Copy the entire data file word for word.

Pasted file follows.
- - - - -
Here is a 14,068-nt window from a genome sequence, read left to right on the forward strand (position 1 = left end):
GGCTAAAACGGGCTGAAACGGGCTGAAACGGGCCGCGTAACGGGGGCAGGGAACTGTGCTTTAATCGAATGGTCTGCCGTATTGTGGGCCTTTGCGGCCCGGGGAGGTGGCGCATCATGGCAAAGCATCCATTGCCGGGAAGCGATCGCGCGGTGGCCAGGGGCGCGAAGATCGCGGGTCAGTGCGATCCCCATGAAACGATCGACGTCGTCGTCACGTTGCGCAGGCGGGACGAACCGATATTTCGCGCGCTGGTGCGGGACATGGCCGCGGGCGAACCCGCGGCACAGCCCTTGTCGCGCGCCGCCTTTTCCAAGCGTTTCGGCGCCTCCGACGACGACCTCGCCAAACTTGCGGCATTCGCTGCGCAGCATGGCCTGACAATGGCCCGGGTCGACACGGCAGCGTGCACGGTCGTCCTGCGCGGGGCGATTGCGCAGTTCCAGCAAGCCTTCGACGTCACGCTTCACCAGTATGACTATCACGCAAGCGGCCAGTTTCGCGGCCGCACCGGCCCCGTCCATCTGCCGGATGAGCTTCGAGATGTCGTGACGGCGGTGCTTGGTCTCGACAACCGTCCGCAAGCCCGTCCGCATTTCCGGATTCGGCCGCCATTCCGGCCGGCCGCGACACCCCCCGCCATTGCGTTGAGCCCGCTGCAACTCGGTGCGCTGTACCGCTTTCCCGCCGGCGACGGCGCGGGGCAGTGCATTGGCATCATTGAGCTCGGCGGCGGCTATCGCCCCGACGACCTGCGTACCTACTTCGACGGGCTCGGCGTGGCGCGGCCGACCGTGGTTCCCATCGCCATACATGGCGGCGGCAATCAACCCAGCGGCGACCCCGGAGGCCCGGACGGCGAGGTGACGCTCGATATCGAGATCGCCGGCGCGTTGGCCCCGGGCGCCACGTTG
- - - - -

Here is a 14,068-nt window from a genome sequence, read left to right on the forward strand (position 1 = left end):
GGCTAAAACGGGCTGAAACGGGCTGAAACGGGCCGCGTAACGGGGGCAGGGAACTGTGCTTTAATCGAATGGTCTGCCGTATTGTGGGCCTTTGCGGCCCGGGGAGGTGGCGCATCATGGCAAAGCATCCATTGCCGGGAAGCGATCGCGCGGTGGCCAGGGGCGCGAAGATCGCGGGTCAGTGCGATCCCCATGAAACGATCGACGTCGTCGTCACGTTGCGCAGGCGGGACGAACCGATATTTCGCGCGCTGGTGCGGGACATGGCCGCGGGCGAACCCGCGGCACAGCCCTTGTCGCGCGCCGCCTTTTCCAAGCGTTTCGGCGCCTCCGACGACGACCTCGCCAAACTTGCGGCATTCGCTGCGCAGCATGGCCTGACAATGGCCCGGGTCGACACGGCAGCGTGCACGGTCGTCCTGCGCGGGGCGATTGCGCAGTTCCAGCAAGCCTTCGACGTCACGCTTCACCAGTATGACTATCACGCAAGCGGCCAGTTTCGCGGCCGCACCGGCCCCGTCCATCTGCCGGATGAGCTTCGAGATGTCGTGACGGCGGTGCTTGGTCTCGACAACCGTCCGCAAGCCCGTCCGCATTTCCGGATTCGGCCGCCATTCCGGCCGGCCGCGACACCCCCCGCCATTGCGTTGAGCCCGCTGCAACTCGGTGCGCTGTACCGCTTTCCCGCCGGCGACGGCGCGGGGCAGTGCATTGGCATCATTGAGCTCGGCGGCGGCTATCGCCCCGACGACCTGCGTACCTACTTCGACGGGCTCGGCGTGGCGCGGCCGACCGTGGTTCCCATCGCCATACATGGCGGCGGCAATCAACCCAGCGGCGACCCCGGAGGCCCGGACGGCGAGGTGACGCTCGATATCGAGATCGCCGGCGCGTTGGCCCCGGGCGCCACGTTG